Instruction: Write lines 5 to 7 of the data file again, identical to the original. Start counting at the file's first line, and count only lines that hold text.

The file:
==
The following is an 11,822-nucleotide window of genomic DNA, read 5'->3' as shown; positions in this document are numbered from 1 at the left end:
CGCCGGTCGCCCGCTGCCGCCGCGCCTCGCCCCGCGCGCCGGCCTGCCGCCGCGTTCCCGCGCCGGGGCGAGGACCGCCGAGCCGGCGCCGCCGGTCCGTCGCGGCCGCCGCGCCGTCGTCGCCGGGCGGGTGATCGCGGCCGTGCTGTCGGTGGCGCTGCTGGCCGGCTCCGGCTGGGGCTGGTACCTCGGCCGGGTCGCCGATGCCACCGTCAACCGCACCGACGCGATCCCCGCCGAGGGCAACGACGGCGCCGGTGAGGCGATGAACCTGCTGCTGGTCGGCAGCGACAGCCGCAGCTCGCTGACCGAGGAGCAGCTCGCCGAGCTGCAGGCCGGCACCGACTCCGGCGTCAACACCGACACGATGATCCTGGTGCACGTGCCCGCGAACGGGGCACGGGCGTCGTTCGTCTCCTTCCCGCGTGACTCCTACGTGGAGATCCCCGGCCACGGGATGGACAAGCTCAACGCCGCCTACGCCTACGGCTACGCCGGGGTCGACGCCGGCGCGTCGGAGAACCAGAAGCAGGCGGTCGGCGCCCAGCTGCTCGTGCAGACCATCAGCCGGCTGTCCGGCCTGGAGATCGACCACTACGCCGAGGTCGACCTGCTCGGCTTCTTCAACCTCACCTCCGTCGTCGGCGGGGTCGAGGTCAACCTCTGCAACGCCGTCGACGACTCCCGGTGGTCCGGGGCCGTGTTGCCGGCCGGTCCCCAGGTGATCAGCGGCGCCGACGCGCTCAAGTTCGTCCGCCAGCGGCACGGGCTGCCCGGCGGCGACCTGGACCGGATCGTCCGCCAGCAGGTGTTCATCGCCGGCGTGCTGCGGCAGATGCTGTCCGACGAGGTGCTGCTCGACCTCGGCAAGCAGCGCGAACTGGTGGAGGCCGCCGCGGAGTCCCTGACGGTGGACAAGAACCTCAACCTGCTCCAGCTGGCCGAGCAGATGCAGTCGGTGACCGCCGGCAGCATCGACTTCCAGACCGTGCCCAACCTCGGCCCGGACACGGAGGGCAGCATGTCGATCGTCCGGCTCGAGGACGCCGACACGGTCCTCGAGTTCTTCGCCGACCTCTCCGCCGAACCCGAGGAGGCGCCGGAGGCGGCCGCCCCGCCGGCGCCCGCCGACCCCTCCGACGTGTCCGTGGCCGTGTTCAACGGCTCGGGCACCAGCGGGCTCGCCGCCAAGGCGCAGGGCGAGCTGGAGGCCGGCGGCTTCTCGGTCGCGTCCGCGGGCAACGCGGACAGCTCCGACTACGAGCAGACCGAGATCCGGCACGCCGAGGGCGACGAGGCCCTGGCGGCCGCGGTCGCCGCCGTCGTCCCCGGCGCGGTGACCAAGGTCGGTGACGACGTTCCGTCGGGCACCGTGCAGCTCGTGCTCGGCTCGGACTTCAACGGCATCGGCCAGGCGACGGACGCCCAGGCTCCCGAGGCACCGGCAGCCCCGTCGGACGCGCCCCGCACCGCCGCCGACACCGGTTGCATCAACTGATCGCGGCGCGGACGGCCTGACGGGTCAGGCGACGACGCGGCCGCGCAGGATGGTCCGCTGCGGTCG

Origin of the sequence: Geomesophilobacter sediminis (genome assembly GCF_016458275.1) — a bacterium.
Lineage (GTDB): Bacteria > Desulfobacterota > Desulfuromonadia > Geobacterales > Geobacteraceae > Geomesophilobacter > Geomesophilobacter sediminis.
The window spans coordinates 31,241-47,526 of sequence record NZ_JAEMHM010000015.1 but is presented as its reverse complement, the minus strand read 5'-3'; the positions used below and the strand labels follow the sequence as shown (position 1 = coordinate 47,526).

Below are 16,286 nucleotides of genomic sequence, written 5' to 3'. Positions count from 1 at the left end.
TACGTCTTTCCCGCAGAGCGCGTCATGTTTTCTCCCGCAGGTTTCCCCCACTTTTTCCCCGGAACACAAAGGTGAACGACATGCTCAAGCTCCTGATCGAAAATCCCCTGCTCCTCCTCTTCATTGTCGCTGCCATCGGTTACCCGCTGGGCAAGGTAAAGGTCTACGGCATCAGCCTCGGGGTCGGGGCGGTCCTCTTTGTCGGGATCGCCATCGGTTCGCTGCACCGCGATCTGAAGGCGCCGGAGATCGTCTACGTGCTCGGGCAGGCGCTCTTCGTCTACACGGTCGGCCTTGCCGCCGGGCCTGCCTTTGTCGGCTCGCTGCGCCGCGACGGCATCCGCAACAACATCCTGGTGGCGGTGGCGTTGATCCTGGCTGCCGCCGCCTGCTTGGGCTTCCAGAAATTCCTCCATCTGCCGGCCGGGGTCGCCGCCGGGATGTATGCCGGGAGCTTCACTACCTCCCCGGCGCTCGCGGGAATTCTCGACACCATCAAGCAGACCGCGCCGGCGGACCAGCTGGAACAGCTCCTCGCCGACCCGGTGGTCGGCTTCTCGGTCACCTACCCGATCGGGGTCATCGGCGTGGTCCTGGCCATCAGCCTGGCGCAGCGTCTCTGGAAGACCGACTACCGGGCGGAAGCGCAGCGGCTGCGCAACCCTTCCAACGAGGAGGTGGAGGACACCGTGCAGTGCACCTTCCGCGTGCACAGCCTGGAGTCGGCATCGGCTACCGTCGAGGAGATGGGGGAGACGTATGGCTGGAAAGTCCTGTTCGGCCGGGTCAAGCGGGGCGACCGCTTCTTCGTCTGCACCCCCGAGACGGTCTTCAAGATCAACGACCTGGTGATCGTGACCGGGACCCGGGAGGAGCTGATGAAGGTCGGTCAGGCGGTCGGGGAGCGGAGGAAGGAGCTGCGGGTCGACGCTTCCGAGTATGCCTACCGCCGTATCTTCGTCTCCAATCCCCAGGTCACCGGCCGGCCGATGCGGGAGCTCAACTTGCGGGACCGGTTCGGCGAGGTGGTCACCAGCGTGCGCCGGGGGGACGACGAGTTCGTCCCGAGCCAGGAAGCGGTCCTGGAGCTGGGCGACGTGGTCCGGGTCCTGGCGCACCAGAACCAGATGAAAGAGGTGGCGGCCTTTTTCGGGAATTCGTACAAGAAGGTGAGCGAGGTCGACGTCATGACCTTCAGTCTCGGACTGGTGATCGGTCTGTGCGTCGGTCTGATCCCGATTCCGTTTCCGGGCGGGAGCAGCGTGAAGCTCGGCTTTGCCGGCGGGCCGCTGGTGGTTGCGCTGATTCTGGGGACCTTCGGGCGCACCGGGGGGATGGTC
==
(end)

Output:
The window spans coordinates 31,241-47,526 of sequence record NZ_JAEMHM010000015.1 but is presented as its reverse complement, the minus strand read 5'-3'; the positions used below and the strand labels follow the sequence as shown (position 1 = coordinate 47,526).

Below are 16,286 nucleotides of genomic sequence, written 5' to 3'. Positions count from 1 at the left end.
TACGTCTTTCCCGCAGAGCGCGTCATGTTTTCTCCCGCAGGTTTCCCCCACTTTTTCCCCGGAACACAAAGGTGAACGACATGCTCAAGCTCCTGATCGAAAATCCCCTGCTCCTCCTCTTCATTGTCGCTGCCATCGGTTACCCGCTGGGCAAGGTAAAGGTCTACGGCATCAGCCTCGGGGTCGGGGCGGTCCTCTTTGTCGGGATCGCCATCGGTTCGCTGCACCGCGATCTGAAGGCGCCGGAGATCGTCTACGTGCTCGGGCAGGCGCTCTTCGTCTACACGGTCGGCCTTGCCGCCGGGCCTGCCTTTGTCGGCTCGCTGCGCCGCGACGGCATCCGCAACAACATCCTGGTGGCGGTGGCGTTGATCCTGGCTGCCGCCGCCTGCTTGGGCTTCCAGAAATTCCTCCATCTGCCGGCCGGGGTCGCCGCCGGGATGTATGCCGGGAGCTTCACTACCTCCCCGGCGCTCGCGGGAATTCTCGACACCATCAAGCAGACCGCGCCGGCGGACCAGCTGGAACAGCTCCTCGCCGACCCGGTGGTCGGCTTCTCGGTCACCTACCCGATCGGGGTCATCGGCGTGGTCCTGGCCATCAGCCTGGCGCAGCGTCTCTGGAAGACCGACTACCGGGCGGAAGCGCAGCGGCTGCGCAACCCTTCCAACGAGGAGGTGGAGGACACCGTGCAGTGCACCTTCCGCGTGCACAGCCTGGAGTCGGCATCGGCTACCGTCGAGGAGATGGGGGAGACGTATGGCTGGAAAGTCCTGTTCGGCCGGGTCAAGCGGGGCGACCGCTTCTTCGTCTGCACCCCCGAGACGGTCTTCAAGATCAACGACCTGGTGATCGTGACCGGGACCCGGGAGGAGCTGATGAAGGTCGGTCAGGCGGTCGGGGAGCGGAGGAAGGAGCTGCGGGTCGACGCTTCCGAGTATGCCTACCGCCGTATCTTCGTCTCCAATCCCCAGGTCACCGGCCGGCCGATGCGGGAGCTCAACTTGCGGGACCGGTTCGGCGAGGTGGTCACCAGCGTGCGCCGGGGGGACGACGAGTTCGTCCCGAGCCAGGAAGCGGTCCTGGAGCTGGGCGACGTGGTCCGGGTCCTGGCGCACCAGAACCAGATGAAAGAGGTGGCGGCCTTTTTCGGGAATTCGTACAAGAAGGTGAGCGAGGTCGACGTCATGACCTTCAGTCTCGGACTGGTGATCGGTCTGTGCGTCGGTCTGATCCCGATTCCGTTTCCGGGCGGGAGCAGCGTGAAGCTCGGCTTTGCCGGCGGGCCGCTGGTGGTTGCGCTGATTCTGGGGACCTTCGGGCGCACCGGGGGGATGGTC